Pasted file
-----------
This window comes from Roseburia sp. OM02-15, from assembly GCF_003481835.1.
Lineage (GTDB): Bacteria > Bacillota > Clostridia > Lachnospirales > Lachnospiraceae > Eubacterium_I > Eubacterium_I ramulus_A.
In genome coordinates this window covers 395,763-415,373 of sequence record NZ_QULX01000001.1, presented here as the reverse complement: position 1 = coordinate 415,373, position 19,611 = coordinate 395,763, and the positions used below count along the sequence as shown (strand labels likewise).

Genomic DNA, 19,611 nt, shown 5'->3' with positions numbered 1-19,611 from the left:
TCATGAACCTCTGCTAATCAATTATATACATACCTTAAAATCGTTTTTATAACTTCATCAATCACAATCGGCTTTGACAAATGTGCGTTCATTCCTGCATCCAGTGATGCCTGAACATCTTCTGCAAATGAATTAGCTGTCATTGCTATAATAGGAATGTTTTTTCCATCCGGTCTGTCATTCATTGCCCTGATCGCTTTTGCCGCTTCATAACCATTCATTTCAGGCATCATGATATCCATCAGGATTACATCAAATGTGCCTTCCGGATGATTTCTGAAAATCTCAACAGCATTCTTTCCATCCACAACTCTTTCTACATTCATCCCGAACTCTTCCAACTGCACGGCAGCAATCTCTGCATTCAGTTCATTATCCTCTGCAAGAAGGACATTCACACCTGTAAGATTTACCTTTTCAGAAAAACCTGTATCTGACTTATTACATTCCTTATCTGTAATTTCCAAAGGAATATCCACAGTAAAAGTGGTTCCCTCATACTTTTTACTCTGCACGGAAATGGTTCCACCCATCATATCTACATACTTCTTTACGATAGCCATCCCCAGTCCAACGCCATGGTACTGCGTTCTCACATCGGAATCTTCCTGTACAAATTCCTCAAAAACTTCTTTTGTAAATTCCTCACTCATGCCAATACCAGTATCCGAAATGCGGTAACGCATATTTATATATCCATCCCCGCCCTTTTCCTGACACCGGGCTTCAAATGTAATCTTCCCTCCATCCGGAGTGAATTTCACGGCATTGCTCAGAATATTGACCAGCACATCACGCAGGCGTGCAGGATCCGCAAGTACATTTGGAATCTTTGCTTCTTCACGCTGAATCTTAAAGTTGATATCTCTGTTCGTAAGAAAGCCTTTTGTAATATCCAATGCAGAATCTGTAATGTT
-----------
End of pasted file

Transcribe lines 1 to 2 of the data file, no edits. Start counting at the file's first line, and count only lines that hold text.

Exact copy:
This window comes from Roseburia sp. OM02-15, from assembly GCF_003481835.1.
Lineage (GTDB): Bacteria > Bacillota > Clostridia > Lachnospirales > Lachnospiraceae > Eubacterium_I > Eubacterium_I ramulus_A.